System renewal. Challenging established notions. Reimagining our societies.

The lessons of slavery for climate change

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The eponymous estate of Mansfield Park; the stately home of Jane Austen’s great novel, was paid for from the proceeds of a Caribbean slave plantation.

At the time, slavery was central to Britain’s economy, there was widespread investment in the plantation, it’s product, sugar was one of the main luxuries available to ordinary people, along with tobacco, another product of slavery. The raw material of the cotton mills, which started the industrial revolution and Britain’s pre-eminence in the World, was produced by slaves.

In his book Culture and Imperialism, the cultural critic Edward Said argued that Mansfield Park was part of the cultural apparatus of colonialism which othered non-Europeans and allowed for the acceptance of such institutions as slavery.

In reality, Jane Austen was pro-abolition, the book was named after Lord Mansfield, a famous judge who made a landmark ruling against slavery. Yet the slavers, the Bertrams, are not portrayed as bad people.

In the settlement to abolish slavery in 1833, the British government borrowed a huge amount of money – 5 per cent of GDP at the time – to pay off the slave owners, who included hundreds of families who had interest in slaving, including most of Britain’s prominent families. The borrowing was not fully paid back till 2015.

Fast forwarding to the present, within the investment industry, there is concern about ‘stranded assets’; that is the reserves of fossil fuel companies that will have to be left in the ground as we transition to a low or zero carbon economy. This will cause a huge loss in the value of financial assets, many investors are already reducing their holdings of fossil fuel companies for purely financial reasons.

The fossil fuel companies themselves are actually a barrier to avoiding dangerous climate change. There have been documented nefarious activity by some fossil fuel companies – spreading mis-information about climate change, undermining attempts to regulate, etc.

But the truth is more prosaic, these are large companies, employing lots of people who are taxpayers and voters, the companies are owned by pension funds who rely on their returns to pay people’s pension, governments don’t want to tell them that they have no future. And the people working within these companies can quite rightly claim they are just doing their (legal) jobs. If what they’re doing is wrong it’s up to governments to make this call, not them.

The result is that, globally, public sector subsidies for fossil fuel exceeds total investment in renewable energy, and these companies are investing massively in future capacity, when we need to wind down these industries.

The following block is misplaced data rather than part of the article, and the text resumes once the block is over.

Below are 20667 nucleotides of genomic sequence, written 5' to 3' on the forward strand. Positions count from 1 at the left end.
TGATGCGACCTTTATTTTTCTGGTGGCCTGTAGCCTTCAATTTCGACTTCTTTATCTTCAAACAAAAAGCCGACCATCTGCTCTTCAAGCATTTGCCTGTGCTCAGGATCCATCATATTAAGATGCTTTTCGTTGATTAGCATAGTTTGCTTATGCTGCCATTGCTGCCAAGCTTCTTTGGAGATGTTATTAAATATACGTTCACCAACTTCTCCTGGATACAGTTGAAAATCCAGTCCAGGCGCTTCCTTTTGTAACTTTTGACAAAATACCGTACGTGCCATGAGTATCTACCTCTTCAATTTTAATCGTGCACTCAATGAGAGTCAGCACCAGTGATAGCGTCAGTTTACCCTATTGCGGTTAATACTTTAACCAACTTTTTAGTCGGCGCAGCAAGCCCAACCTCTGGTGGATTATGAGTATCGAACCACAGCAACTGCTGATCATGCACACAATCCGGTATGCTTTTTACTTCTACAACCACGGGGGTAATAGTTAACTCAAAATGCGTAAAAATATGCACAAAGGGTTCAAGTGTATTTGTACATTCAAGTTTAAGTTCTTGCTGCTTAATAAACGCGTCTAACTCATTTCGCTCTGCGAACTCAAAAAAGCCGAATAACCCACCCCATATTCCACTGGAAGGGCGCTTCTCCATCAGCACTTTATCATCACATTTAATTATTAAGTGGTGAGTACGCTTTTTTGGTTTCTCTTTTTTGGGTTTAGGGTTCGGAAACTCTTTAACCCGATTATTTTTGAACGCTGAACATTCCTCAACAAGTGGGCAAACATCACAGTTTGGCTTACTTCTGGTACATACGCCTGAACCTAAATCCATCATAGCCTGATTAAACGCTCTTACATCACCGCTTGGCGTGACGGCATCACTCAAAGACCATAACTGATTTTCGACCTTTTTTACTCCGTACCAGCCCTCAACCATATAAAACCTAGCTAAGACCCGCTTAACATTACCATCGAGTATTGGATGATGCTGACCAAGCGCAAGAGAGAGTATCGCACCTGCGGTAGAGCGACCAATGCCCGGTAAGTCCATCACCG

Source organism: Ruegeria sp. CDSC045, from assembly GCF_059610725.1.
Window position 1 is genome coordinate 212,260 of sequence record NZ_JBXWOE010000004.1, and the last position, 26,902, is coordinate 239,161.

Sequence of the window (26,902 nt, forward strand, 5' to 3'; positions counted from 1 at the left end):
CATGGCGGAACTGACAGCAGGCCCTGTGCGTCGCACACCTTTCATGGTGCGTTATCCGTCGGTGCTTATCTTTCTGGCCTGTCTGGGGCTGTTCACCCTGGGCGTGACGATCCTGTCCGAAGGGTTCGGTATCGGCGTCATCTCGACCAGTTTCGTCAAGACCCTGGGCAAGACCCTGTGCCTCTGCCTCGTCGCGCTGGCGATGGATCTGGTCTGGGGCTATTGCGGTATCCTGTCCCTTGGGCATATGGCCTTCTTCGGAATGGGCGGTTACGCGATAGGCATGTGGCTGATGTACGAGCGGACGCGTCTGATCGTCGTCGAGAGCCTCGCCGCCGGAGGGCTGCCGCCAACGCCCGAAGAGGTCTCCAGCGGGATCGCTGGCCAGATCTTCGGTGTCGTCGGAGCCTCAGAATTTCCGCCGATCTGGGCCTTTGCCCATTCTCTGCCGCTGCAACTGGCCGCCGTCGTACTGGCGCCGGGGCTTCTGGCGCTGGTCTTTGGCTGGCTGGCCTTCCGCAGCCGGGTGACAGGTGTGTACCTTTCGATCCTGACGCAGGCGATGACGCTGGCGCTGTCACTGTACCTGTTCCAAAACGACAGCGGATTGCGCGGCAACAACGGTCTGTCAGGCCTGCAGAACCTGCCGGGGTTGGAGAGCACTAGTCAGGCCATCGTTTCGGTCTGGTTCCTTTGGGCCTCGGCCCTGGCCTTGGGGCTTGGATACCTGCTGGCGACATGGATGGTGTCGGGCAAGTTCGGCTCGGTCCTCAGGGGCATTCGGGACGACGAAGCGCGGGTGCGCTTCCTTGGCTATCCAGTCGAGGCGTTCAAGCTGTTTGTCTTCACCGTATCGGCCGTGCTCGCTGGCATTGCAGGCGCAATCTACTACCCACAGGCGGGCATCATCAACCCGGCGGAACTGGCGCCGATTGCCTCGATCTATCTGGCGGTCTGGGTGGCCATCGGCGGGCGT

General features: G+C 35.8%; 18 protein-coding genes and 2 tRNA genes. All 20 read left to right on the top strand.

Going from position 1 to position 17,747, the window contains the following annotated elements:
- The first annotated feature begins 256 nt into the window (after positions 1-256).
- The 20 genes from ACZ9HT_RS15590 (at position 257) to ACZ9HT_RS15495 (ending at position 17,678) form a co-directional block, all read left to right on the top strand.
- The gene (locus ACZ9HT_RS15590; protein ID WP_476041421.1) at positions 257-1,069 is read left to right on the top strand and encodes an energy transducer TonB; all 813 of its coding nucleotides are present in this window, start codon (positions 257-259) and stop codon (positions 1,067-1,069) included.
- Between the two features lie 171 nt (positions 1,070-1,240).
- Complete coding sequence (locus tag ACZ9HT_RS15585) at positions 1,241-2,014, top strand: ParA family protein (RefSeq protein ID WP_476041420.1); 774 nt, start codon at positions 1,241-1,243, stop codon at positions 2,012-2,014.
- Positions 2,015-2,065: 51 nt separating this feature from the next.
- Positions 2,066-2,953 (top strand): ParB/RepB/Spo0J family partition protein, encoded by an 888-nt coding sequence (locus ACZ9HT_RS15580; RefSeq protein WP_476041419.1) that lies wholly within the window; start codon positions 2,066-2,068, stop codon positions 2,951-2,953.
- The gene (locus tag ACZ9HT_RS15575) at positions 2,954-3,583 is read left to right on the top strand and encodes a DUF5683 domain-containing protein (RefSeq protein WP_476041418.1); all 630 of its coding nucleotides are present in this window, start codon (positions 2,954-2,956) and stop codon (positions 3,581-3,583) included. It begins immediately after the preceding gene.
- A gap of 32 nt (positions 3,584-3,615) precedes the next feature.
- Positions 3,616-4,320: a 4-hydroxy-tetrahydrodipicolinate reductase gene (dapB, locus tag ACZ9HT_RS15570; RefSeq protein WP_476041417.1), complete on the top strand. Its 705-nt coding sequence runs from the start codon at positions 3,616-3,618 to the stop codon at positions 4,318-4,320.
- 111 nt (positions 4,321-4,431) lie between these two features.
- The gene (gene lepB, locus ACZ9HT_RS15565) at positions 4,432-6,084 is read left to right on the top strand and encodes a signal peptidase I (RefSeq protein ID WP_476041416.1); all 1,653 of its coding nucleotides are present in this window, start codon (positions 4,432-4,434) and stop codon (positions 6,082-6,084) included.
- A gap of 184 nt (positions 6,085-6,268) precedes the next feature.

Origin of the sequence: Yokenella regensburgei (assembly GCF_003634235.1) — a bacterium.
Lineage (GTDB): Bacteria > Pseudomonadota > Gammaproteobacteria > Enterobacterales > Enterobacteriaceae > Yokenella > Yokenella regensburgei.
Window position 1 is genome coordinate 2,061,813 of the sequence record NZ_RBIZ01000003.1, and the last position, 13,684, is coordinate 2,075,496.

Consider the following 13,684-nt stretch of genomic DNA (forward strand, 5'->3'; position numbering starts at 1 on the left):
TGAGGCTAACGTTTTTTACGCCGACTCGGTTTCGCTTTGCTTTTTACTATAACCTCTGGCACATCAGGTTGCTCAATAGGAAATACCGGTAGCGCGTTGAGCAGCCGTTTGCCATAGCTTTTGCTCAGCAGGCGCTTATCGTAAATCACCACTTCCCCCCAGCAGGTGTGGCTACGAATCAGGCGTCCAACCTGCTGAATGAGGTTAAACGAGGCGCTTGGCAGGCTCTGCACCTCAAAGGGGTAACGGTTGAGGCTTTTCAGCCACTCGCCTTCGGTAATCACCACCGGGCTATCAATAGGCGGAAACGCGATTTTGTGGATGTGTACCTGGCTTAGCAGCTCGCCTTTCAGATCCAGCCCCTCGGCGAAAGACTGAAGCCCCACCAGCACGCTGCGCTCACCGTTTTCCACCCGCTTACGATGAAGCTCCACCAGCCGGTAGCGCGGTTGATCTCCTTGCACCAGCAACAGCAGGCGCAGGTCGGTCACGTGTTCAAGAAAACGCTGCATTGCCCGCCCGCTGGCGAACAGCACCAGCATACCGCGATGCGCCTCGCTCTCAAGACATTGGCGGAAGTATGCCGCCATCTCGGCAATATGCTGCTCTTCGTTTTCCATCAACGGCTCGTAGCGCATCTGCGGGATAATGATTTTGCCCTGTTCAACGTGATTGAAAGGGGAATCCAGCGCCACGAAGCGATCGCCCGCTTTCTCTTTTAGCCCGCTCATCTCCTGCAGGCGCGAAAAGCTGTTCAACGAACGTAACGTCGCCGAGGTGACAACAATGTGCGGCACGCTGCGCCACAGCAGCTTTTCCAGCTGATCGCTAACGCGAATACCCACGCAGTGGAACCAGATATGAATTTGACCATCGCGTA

The lesson from the slave trade is that the owners and workers have to be bought out and compensated, and these enterprises have to be shut down. A lot of people will be very unhappy about this, but a lot more people will be more unhappy when we have dangerous climate change, so they’ll just have to get over it. Once they’re shut down we can set up truth and reconciliation commissions to help them.

How would this work? Governments would have to issue debt (which they can currently do at zero interest) and then use proceeds to buy up the shares of fossil fuel companies, possibly setting up a fund to oversee them.

The fund will appoint set a mandate to the companies to wind down the enterprises within a time frame – say 10 years. That way, the financial loss should be minimised as the companies will have time to transfer as much capital as possible out of fossil fuel. Staff will be entitled to re-training.

This in itself will not be sufficient to mitigate climate change; other industries will have to stop using fossil fuels. But this would send as strong a signal as you could possibly want to those companies that they should switch, for example of the automobile industry could rapidly ramp up production in electric cars – something they are doing anyway, but they would need to accelerate.

Shipping and airlines would have to rapidly find new fuel sources; shipping already could switch to ammonia, but this would require huge investment and co-ordination, which are currently lacking.

You could imagine that there are some countries that would potentially be willing to entertain my proposal (like Europe, Japan, maybe even China) and others that never will (Russia or Saudi Arabia). However, starting this process should catalyse industries to switch which would reduce demand for fossil fuel globally, making their reliance on fossil fuels Russia and Saudi Arabia’s problem as opposed to the planet’s.

The alternative to buying-out and closing down fossil fuel companies in a managed way is for the companies to eventually collapse, causing a potential financial crisis (as central banks are warning), but happening too late to avoid catastrophic climate change.

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Radix is the radical centre think tank. We welcome all contributions which promote system change, challenge established notions and re-imagine our societies. The views expressed here are those of the individual contributor and not necessarily shared by Radix.

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